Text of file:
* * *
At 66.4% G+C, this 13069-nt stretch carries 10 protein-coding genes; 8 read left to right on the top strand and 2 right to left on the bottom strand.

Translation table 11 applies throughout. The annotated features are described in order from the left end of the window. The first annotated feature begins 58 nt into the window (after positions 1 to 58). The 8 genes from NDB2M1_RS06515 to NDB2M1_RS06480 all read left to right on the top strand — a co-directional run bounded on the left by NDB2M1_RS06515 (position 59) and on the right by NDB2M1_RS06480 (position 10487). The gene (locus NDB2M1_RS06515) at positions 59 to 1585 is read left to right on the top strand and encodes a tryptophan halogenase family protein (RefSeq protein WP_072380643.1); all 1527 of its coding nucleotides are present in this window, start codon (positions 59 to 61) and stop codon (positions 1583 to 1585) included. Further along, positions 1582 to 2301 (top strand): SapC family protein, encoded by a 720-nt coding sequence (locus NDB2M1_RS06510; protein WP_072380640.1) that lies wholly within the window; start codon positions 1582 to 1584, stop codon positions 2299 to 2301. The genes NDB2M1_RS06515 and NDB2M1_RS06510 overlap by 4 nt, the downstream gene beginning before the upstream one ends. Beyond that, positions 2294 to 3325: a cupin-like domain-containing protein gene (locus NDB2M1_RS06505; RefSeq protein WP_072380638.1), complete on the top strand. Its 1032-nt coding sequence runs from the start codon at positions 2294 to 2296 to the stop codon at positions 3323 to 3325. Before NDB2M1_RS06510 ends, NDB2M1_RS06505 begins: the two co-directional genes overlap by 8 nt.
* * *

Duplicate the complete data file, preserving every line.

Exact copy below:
At 66.4% G+C, this 13069-nt stretch carries 10 protein-coding genes; 8 read left to right on the top strand and 2 right to left on the bottom strand.

Translation table 11 applies throughout. The annotated features are described in order from the left end of the window. The first annotated feature begins 58 nt into the window (after positions 1 to 58). The 8 genes from NDB2M1_RS06515 to NDB2M1_RS06480 all read left to right on the top strand — a co-directional run bounded on the left by NDB2M1_RS06515 (position 59) and on the right by NDB2M1_RS06480 (position 10487). The gene (locus NDB2M1_RS06515) at positions 59 to 1585 is read left to right on the top strand and encodes a tryptophan halogenase family protein (RefSeq protein WP_072380643.1); all 1527 of its coding nucleotides are present in this window, start codon (positions 59 to 61) and stop codon (positions 1583 to 1585) included. Further along, positions 1582 to 2301 (top strand): SapC family protein, encoded by a 720-nt coding sequence (locus NDB2M1_RS06510; protein WP_072380640.1) that lies wholly within the window; start codon positions 1582 to 1584, stop codon positions 2299 to 2301. The genes NDB2M1_RS06515 and NDB2M1_RS06510 overlap by 4 nt, the downstream gene beginning before the upstream one ends. Beyond that, positions 2294 to 3325: a cupin-like domain-containing protein gene (locus NDB2M1_RS06505; RefSeq protein WP_072380638.1), complete on the top strand. Its 1032-nt coding sequence runs from the start codon at positions 2294 to 2296 to the stop codon at positions 3323 to 3325. Before NDB2M1_RS06510 ends, NDB2M1_RS06505 begins: the two co-directional genes overlap by 8 nt.